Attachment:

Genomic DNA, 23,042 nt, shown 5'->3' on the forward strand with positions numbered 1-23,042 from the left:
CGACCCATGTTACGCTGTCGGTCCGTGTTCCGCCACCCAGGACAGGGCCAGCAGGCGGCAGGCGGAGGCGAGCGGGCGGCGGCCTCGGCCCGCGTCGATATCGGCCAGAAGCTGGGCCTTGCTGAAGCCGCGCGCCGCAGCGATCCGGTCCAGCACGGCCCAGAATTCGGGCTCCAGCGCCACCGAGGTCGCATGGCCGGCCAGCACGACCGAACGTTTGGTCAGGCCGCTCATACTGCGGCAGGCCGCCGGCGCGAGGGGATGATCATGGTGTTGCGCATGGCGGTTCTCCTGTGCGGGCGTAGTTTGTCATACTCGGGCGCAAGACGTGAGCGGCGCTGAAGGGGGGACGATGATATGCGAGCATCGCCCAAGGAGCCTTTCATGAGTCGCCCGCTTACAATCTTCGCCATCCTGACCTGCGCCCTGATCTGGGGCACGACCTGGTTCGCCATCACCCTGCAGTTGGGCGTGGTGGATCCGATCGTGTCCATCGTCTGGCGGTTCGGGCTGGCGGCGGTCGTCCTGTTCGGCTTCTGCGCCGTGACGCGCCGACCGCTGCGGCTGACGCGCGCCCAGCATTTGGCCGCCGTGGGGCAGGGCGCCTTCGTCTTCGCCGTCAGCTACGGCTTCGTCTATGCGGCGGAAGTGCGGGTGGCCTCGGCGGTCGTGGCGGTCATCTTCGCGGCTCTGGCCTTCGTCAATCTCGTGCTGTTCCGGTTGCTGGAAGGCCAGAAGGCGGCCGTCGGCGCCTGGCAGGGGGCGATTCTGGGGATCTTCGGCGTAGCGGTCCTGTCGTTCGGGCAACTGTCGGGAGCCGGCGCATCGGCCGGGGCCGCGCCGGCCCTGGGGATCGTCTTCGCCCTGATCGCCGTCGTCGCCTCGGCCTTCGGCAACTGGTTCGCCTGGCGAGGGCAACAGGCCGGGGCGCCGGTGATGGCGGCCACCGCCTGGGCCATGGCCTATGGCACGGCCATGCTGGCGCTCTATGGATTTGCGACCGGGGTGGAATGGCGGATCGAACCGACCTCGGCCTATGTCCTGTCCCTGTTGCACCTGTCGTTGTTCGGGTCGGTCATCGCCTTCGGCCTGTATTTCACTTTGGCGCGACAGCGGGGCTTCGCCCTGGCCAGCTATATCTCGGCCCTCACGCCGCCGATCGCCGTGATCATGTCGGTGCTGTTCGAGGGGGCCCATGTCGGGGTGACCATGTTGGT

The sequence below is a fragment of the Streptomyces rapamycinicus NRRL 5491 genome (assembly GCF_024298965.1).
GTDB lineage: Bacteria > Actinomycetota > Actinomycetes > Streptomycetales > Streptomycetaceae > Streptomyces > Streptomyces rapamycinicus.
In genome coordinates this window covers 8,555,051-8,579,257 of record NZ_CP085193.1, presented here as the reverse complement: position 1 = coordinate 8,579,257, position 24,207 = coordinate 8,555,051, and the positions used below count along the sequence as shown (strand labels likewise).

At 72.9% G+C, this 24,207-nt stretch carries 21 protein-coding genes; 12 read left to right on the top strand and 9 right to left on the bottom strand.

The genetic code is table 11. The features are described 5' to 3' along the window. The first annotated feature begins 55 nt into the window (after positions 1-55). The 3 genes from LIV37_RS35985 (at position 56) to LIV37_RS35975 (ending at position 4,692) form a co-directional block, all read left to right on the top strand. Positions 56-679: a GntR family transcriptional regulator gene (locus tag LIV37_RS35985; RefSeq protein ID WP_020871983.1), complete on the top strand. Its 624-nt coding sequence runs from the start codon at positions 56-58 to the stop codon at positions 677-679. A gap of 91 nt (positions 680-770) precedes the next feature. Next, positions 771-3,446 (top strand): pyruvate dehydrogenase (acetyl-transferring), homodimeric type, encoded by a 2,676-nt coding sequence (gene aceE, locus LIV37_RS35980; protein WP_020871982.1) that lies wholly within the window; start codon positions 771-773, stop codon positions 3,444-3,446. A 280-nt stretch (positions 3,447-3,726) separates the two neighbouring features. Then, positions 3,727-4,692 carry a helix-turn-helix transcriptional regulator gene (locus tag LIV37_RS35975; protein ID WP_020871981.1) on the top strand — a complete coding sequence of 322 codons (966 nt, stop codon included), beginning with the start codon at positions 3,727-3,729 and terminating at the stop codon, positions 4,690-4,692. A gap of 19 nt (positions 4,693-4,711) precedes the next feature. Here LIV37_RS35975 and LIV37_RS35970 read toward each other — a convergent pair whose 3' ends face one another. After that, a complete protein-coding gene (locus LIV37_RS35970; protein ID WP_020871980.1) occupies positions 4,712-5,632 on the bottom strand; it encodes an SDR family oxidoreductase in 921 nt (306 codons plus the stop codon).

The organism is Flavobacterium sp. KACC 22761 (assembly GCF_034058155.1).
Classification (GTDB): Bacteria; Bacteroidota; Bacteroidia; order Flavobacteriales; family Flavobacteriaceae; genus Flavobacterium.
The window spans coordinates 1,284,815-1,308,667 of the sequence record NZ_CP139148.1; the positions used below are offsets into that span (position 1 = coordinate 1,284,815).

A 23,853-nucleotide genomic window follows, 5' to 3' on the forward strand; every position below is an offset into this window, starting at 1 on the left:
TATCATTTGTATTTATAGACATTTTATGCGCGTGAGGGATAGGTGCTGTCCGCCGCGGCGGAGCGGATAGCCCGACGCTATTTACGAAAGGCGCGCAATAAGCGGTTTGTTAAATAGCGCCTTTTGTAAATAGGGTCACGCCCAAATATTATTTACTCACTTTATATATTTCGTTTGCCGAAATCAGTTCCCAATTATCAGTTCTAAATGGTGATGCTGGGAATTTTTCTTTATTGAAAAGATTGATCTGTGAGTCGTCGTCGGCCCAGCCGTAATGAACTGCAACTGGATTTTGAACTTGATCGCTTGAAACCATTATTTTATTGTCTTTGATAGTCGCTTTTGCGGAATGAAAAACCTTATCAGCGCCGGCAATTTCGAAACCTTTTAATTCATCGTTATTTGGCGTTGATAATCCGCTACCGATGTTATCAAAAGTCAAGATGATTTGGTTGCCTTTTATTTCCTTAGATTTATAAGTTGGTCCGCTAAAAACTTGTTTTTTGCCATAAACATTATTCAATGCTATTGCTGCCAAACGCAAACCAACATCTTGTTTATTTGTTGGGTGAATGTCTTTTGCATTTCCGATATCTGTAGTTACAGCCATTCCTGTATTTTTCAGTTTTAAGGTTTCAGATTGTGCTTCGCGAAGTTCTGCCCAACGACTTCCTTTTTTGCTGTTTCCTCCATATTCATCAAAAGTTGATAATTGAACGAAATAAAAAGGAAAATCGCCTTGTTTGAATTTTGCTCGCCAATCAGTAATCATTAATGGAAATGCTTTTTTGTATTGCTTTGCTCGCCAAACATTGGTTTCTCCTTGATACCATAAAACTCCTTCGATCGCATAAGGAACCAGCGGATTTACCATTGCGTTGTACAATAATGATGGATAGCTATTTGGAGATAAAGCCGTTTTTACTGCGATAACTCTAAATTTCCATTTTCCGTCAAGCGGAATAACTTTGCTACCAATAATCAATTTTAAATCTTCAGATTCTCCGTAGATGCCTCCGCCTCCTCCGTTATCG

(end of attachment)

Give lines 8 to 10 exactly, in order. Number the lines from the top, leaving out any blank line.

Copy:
The organism is Flavobacterium sp. KACC 22761 (assembly GCF_034058155.1).
Classification (GTDB): Bacteria; Bacteroidota; Bacteroidia; order Flavobacteriales; family Flavobacteriaceae; genus Flavobacterium.
The window spans coordinates 1,284,815-1,308,667 of the sequence record NZ_CP139148.1; the positions used below are offsets into that span (position 1 = coordinate 1,284,815).